As LED lights are generally considered to be an ideal replacement for conventional HPS lamps for its high efficiency and low maintenance, complaints about these overtly bright energy-saving lights from residential areas across U.S. has been quite common.
Las Cruces, a New Mexico city in the U.S. has taken into account these disturbing issues and came up with a compromise plan, reported Las Cruces Sun-News.
On March 28, John Gilkison, president of the National Public Observatory and Sidney Webb, a representative with the Astronomical Society of Las Cruces met with the city’s officials including David Masestas, Transportation Director, Lisa LaRocque, Sustainability Officer and Willie Roman, Streets and Traffic Operations Administrator and Soogyu Lee, Traffic Operations Engineer.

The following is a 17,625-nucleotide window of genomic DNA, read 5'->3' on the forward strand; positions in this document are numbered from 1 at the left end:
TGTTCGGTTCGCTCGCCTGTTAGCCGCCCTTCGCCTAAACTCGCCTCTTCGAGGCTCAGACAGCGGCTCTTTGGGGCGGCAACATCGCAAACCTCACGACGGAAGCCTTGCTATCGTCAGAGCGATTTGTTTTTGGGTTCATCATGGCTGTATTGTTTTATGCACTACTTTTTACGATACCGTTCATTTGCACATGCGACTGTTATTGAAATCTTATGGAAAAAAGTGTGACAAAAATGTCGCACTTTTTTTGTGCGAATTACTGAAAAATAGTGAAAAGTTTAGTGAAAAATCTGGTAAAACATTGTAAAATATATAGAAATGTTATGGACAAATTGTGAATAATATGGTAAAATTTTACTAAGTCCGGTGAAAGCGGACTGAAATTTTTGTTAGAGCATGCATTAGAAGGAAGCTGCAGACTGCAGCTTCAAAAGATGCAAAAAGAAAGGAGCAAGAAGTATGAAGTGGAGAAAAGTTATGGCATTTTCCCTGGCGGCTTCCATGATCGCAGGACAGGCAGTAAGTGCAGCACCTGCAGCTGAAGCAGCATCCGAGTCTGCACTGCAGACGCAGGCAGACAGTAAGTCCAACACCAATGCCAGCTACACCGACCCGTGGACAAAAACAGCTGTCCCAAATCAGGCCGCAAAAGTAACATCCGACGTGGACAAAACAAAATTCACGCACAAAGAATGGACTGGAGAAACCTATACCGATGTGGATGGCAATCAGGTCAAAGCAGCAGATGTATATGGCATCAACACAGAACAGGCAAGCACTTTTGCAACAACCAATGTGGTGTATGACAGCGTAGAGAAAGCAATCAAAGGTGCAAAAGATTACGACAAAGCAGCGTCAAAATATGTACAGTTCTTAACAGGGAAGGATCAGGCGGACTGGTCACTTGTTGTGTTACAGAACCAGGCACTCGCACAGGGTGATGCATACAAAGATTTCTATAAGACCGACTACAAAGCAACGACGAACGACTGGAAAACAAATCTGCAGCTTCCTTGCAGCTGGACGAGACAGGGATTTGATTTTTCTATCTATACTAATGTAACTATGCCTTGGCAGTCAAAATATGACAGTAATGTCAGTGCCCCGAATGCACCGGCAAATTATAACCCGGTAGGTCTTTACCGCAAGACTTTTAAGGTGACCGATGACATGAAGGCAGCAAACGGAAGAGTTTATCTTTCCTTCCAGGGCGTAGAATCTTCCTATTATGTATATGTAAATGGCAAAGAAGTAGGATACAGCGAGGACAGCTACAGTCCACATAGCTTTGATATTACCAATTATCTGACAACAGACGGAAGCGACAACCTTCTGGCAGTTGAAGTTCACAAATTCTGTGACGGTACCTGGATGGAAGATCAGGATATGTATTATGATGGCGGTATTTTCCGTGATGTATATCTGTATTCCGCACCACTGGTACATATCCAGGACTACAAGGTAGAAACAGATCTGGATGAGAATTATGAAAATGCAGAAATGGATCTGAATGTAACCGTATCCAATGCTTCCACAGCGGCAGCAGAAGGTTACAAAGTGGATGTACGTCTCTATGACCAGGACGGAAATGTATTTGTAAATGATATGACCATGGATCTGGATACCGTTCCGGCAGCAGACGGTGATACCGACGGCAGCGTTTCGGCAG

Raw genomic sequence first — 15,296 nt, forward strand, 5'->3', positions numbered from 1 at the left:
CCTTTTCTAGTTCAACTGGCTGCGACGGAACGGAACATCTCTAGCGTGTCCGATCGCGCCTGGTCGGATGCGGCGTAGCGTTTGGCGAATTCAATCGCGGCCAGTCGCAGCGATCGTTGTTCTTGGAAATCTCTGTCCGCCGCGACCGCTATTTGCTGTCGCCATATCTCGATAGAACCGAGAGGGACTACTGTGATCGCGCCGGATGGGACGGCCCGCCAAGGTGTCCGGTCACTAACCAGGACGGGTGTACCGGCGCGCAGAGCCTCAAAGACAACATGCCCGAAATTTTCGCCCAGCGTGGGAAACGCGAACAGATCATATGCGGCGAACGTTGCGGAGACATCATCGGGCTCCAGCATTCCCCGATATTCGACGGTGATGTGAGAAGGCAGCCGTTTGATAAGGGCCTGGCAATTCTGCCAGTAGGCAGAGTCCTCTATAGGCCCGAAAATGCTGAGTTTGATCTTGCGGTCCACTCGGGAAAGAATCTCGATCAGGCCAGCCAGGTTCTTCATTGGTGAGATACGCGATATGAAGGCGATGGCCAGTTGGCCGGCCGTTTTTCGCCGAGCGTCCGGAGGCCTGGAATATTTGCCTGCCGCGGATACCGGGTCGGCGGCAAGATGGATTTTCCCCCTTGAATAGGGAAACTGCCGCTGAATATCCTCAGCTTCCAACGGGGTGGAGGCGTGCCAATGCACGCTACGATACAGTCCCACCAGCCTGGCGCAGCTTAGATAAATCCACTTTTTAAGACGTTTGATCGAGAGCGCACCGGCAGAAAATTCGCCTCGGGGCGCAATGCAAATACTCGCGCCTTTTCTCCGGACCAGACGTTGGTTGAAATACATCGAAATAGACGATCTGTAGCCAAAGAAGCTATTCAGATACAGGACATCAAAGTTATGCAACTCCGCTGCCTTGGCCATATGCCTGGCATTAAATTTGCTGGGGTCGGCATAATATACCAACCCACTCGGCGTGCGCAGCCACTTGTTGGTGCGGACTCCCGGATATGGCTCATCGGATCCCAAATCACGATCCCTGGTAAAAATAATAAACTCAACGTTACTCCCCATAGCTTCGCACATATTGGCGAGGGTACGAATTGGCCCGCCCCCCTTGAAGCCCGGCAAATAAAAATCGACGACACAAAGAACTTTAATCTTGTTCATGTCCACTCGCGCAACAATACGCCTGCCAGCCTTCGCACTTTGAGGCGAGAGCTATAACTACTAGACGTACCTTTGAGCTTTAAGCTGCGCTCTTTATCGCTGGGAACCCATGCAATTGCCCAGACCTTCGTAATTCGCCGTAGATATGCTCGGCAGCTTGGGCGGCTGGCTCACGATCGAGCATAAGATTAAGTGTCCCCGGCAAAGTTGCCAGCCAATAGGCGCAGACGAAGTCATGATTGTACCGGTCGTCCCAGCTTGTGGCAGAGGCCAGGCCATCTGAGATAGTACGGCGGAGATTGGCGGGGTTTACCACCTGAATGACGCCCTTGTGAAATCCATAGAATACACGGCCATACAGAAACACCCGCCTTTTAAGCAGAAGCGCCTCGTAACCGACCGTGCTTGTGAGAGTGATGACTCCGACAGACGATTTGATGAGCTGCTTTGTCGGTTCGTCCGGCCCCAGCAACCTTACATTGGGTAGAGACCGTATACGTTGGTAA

Las Cruces has decided to install brighter LED streetlights on major streets and dimmer ones on streets of residential areas.
The city has started to replace 7,563 streetlights from conventional lights to LED ones.
Initially city officials proposed installing LED streetlights that produce 4,000 lm, but concerns were raised on these lights environmental impact.
Meanwhile, the other 4,000 lights on residential streets are 3,000 lm fixtures.
While it seems to be a compromised scheme to have LED streetlights at different brightness in municipal and residential areas, some argued that they are still too bright.
John Gilkison, president of the National Public Observatory, who has done extensive research on this topic, wrote to the City to express his concern. The streetlight replacement can significantly change the nightscape of the city and potentially create light pollution once fully replaced.